inverted V-shaped attachment 3 is also formed in two sections which are placed upon opposite sides of the chimney and rest upon the roof as described. The sleeve section 7 is also formed in two sections which are'fitted around the chimney, and are each provided with openings 15?, which are engaged over thepins 14 of the hood. The top or upper end of the chimney is removed, and then rebuilt with the tubular supporting bracket, the ornamental protective hood and the cap for the top of the chimney, and the tierods secured in place as described.

From this description, taken in connection with the accompanying drawings, it will be seen, that should the house settle or shrink the sleeve extension surrounding the chimney and fitting beneath the sleeve section moves downward with it, without withdrawing entirely from the sleeve section, and should the house remain stationary, and the chimney settle, the sleeve section simply slides or telescopes farther upon the sleeve extension 5 of the roof attachment 3. Thus it will be seen that a telescopic connection is formed between the roof attachment 3 and the sleeve section 6, which effectually prevents the entrance of water through the roof at that point, and also by leaving the roof and chimney entirely independent of each other obviates all danger of fire due to a cracked or broken chimney. This construc tion will also allow the chimney or house to be raised or lowered a short distance if necessary.

It is to be understood that I do not confin myself to the precise form of the attachment.

section resting upon the roof, as said section is designed to be made to conform to the shape of the roof.

Having thus described my invention, what I claim as new, and desire to secure by Letters Patent, is

1; A chimney attachment, comprising a hood having a flange 11 secured in the brickwork of the chimney, a depending annular flange snugly inclosing the chimney to prevent any lateral displacement or movement, and a sleeve extension 7 depending from the outer margin of the annular flange 13 so as to leave a space between the outer side of the sleeve extension 7, in combination with a section inclosing the chimney and resting upon the roof, and having an upwardly projecting sleeve fitting closely around the chimney and occupying and adapted to operate in the space between the chimney and the extension 7, substantiallyas set forth.

2. In a chimney attachment, a hood surrounding the chimney, having a flange secured in the brick-work, and having strips projecting into the chimney passage, in combination with a tubular bracket secured in the upper portion of the chimney, havinginwardly projecting ears, and the rods connecting the ears of said tubular bracket and the strips of the hood, substantially as set forth.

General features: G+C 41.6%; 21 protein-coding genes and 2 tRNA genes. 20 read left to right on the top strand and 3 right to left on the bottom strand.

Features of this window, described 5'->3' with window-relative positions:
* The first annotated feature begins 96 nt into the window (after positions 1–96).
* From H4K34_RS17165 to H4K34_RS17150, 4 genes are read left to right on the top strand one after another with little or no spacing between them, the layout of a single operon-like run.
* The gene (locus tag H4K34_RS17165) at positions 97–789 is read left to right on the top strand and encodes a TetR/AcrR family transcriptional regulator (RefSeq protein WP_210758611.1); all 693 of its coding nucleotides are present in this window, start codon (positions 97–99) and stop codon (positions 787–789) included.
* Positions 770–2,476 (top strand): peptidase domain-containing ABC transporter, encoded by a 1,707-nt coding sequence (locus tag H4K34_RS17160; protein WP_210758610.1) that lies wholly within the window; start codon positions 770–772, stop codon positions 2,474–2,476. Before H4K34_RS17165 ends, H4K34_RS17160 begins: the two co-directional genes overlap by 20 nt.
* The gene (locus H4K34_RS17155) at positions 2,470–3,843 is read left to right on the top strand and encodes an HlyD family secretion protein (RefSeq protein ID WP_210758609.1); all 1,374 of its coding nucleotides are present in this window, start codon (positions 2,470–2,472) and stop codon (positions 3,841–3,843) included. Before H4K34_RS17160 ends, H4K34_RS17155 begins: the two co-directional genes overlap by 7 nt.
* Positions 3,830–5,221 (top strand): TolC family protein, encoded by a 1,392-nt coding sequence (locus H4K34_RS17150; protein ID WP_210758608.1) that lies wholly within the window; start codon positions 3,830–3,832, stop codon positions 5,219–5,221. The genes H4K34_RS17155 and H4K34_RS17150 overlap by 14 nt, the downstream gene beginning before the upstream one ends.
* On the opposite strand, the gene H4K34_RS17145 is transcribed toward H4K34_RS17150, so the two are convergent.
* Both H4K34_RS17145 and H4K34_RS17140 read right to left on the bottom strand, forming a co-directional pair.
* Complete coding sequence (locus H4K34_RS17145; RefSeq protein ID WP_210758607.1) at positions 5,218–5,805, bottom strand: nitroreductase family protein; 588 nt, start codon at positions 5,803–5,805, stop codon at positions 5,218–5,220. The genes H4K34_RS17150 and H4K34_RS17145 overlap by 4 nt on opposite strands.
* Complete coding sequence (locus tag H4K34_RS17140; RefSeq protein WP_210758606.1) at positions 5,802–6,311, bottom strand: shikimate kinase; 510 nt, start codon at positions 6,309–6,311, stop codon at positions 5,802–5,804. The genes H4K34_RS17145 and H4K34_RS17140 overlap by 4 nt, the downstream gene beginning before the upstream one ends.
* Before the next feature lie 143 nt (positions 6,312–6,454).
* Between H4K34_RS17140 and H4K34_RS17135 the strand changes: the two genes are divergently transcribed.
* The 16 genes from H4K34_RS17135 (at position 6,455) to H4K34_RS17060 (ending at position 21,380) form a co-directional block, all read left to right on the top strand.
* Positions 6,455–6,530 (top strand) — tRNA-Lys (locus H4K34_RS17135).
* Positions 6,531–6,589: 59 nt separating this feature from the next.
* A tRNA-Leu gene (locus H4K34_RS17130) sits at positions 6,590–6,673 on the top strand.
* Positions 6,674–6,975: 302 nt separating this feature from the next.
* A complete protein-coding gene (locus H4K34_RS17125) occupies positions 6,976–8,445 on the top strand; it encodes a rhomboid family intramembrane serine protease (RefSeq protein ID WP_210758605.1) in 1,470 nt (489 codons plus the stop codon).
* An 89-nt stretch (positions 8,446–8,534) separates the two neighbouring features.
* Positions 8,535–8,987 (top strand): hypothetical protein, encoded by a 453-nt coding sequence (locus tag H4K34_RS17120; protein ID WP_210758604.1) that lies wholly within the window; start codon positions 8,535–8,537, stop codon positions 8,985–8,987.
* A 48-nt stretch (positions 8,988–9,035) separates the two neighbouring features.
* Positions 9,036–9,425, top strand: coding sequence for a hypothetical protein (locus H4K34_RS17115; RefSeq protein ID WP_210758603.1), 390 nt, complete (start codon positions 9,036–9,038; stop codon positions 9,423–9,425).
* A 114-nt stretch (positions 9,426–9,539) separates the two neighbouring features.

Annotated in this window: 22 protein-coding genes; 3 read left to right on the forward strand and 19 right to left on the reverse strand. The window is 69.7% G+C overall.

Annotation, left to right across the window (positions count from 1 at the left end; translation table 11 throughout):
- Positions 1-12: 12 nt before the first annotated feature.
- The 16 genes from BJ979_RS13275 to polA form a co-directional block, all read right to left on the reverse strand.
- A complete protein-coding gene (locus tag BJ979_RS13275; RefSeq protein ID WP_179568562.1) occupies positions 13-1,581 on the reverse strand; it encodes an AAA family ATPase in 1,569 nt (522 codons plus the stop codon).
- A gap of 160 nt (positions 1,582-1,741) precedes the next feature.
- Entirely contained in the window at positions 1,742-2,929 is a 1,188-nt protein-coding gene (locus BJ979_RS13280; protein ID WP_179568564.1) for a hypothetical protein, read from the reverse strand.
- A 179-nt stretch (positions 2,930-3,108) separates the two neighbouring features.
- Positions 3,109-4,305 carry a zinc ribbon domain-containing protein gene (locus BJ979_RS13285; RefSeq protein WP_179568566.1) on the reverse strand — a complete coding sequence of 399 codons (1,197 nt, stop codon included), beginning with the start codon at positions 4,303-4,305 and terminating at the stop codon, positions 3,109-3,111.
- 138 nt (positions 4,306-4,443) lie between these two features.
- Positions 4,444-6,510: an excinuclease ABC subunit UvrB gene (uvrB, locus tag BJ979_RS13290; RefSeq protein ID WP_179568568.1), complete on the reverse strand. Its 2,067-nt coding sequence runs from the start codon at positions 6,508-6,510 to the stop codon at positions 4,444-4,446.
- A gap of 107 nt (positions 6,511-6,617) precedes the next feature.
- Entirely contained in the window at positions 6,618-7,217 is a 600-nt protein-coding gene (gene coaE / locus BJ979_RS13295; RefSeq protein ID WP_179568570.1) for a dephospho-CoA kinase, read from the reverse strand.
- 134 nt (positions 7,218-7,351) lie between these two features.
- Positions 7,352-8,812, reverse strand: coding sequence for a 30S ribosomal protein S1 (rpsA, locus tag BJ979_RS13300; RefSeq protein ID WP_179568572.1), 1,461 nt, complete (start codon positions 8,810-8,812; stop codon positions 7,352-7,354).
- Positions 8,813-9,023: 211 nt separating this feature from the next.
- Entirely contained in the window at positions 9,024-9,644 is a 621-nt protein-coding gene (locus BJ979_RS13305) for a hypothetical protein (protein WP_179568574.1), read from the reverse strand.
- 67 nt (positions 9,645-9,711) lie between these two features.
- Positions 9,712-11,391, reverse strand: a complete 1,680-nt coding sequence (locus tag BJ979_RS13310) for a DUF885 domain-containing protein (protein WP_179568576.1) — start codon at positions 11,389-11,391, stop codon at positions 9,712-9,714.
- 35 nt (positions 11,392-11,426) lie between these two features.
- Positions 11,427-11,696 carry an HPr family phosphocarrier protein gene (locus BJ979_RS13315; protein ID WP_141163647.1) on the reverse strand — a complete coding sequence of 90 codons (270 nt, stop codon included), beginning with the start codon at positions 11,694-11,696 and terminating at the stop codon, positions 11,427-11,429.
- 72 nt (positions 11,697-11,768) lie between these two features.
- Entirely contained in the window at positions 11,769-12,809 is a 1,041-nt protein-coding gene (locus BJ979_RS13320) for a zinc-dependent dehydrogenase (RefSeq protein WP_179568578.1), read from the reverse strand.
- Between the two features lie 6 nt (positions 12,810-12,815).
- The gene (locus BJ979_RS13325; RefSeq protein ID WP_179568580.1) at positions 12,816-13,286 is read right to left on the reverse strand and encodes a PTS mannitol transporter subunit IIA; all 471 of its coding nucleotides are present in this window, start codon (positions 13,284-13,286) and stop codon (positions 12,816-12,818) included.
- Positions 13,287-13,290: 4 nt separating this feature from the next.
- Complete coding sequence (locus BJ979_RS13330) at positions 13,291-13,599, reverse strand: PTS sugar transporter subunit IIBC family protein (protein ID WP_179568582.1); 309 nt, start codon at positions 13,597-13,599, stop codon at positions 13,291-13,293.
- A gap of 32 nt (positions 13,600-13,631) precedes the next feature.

3. In a chimney attachment, the combination with a tubular bracket internally correspondingin size and shape to and having an annular and outwardly projecting flange 15 built in the upper portion of a chimney so asto lie between and separate the adjacent layers of the material of which the chimney is composed, of an annular cap resting upon the upper end of the tubular bracket, and inclosing the upper end of the chimney, and an annular hood, carried by said cap and depending for a suitable distance downward to inclose or protect the upper portion of the chimney to a point below the line of separation occupied by the flange of the tubular bracket, substantially as set forth.

4:. In a chimney attachment, the combination with a hood having a horizontal flange 11 built into the chimney, and avertically depending flange 13 fitting snugly against the outer side of the chimney, and pins projecting from said depending flange, of a section surrounding the chimney and resting upon the roof, and having a sleeve extension snugly surrounding the chimney, and a sleeveinclosing the said sleeve extension and having openings engaging the pins of the flange 13, substantially as set forth.

In testimony whereof I affix my signature in the presence of two witnesses.

ALVIN G. MILLER.

Witnesses:

MAUD FITZPATRICK, M. P. SMITH.

Referenced by
Citing PatentFiling datePublication dateApplicantTitle
US3173354 *Mar 28, 1961Mar 16, 1965 Knocked-down chimney housing
US3788017 *Jun 5, 1972Jan 29, 1974C BachusMorter debris cleanout apparatus
US5493827 *Dec 2, 1994Feb 27, 1996Consul Tech, Inc.Pitch pocket
US5768838 *Feb 21, 1997Jun 23, 1998Consul Tech, Inc.Polyurethane pitch pocket
US8572903Jan 26, 2011Nov 5, 2013The Sherwin-Williams CompanyDevice, kit and method for sealing roof penetrations
Classifications
Cooperative ClassificationE04D13/1407